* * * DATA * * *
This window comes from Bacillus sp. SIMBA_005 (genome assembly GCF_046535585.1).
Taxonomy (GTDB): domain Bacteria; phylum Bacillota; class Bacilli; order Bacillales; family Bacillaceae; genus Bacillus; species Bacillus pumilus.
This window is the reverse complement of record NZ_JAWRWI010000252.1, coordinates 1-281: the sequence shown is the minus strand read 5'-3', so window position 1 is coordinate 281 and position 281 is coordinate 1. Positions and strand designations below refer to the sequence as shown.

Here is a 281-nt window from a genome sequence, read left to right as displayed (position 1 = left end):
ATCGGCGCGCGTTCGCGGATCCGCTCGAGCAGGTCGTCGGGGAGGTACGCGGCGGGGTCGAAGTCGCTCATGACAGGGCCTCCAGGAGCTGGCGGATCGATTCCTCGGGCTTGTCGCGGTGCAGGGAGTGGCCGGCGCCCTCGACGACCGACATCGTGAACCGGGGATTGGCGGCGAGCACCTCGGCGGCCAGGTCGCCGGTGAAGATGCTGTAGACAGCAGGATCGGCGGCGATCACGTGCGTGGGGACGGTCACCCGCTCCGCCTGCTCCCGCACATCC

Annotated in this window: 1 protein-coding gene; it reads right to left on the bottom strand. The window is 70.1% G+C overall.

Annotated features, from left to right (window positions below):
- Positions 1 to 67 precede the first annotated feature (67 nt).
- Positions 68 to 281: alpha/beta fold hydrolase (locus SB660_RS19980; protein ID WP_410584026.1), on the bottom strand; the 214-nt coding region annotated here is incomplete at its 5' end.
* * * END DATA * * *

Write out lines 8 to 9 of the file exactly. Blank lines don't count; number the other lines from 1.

- Positions 1 to 67 precede the first annotated feature (67 nt).
- Positions 68 to 281: alpha/beta fold hydrolase (locus SB660_RS19980; protein ID WP_410584026.1), on the bottom strand; the 214-nt coding region annotated here is incomplete at its 5' end.